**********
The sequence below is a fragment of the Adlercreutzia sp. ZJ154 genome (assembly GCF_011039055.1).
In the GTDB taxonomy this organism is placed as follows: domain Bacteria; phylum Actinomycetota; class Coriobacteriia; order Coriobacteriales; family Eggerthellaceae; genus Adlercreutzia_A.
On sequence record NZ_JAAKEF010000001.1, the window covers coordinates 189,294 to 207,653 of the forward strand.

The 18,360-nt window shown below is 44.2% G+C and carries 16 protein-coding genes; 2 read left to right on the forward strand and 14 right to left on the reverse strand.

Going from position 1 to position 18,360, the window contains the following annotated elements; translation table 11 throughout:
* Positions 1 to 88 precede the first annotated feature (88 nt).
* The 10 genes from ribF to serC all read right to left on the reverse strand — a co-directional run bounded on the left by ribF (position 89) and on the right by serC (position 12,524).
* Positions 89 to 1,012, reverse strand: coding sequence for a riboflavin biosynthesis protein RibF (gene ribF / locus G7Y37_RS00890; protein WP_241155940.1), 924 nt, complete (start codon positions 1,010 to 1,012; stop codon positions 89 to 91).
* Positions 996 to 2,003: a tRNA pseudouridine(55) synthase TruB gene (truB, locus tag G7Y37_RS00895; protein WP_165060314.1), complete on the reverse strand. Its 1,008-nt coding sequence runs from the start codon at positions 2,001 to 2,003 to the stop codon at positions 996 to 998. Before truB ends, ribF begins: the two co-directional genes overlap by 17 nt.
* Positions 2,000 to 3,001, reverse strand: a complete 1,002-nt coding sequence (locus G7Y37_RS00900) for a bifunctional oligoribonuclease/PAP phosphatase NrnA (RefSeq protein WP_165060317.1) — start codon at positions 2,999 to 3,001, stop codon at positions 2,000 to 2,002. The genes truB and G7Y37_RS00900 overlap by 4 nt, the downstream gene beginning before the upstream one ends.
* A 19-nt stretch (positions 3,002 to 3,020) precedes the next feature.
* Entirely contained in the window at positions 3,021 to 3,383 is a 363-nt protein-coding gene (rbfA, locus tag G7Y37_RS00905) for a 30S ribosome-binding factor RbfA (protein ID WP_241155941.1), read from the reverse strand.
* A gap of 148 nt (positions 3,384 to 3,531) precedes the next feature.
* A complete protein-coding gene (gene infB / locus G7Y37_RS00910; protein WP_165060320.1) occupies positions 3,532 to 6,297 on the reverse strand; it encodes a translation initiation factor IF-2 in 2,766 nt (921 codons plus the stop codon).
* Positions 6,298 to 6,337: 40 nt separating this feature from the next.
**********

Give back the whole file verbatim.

The sequence below is a fragment of the Adlercreutzia sp. ZJ154 genome (assembly GCF_011039055.1).
In the GTDB taxonomy this organism is placed as follows: domain Bacteria; phylum Actinomycetota; class Coriobacteriia; order Coriobacteriales; family Eggerthellaceae; genus Adlercreutzia_A.
On sequence record NZ_JAAKEF010000001.1, the window covers coordinates 189,294 to 207,653 of the forward strand.

The 18,360-nt window shown below is 44.2% G+C and carries 16 protein-coding genes; 2 read left to right on the forward strand and 14 right to left on the reverse strand.

Going from position 1 to position 18,360, the window contains the following annotated elements; translation table 11 throughout:
* Positions 1 to 88 precede the first annotated feature (88 nt).
* The 10 genes from ribF to serC all read right to left on the reverse strand — a co-directional run bounded on the left by ribF (position 89) and on the right by serC (position 12,524).
* Positions 89 to 1,012, reverse strand: coding sequence for a riboflavin biosynthesis protein RibF (gene ribF / locus G7Y37_RS00890; protein WP_241155940.1), 924 nt, complete (start codon positions 1,010 to 1,012; stop codon positions 89 to 91).
* Positions 996 to 2,003: a tRNA pseudouridine(55) synthase TruB gene (truB, locus tag G7Y37_RS00895; protein WP_165060314.1), complete on the reverse strand. Its 1,008-nt coding sequence runs from the start codon at positions 2,001 to 2,003 to the stop codon at positions 996 to 998. Before truB ends, ribF begins: the two co-directional genes overlap by 17 nt.
* Positions 2,000 to 3,001, reverse strand: a complete 1,002-nt coding sequence (locus G7Y37_RS00900) for a bifunctional oligoribonuclease/PAP phosphatase NrnA (RefSeq protein WP_165060317.1) — start codon at positions 2,999 to 3,001, stop codon at positions 2,000 to 2,002. The genes truB and G7Y37_RS00900 overlap by 4 nt, the downstream gene beginning before the upstream one ends.
* A 19-nt stretch (positions 3,002 to 3,020) precedes the next feature.
* Entirely contained in the window at positions 3,021 to 3,383 is a 363-nt protein-coding gene (rbfA, locus tag G7Y37_RS00905) for a 30S ribosome-binding factor RbfA (protein ID WP_241155941.1), read from the reverse strand.
* A gap of 148 nt (positions 3,384 to 3,531) precedes the next feature.
* A complete protein-coding gene (gene infB / locus G7Y37_RS00910; protein WP_165060320.1) occupies positions 3,532 to 6,297 on the reverse strand; it encodes a translation initiation factor IF-2 in 2,766 nt (921 codons plus the stop codon).
* Positions 6,298 to 6,337: 40 nt separating this feature from the next.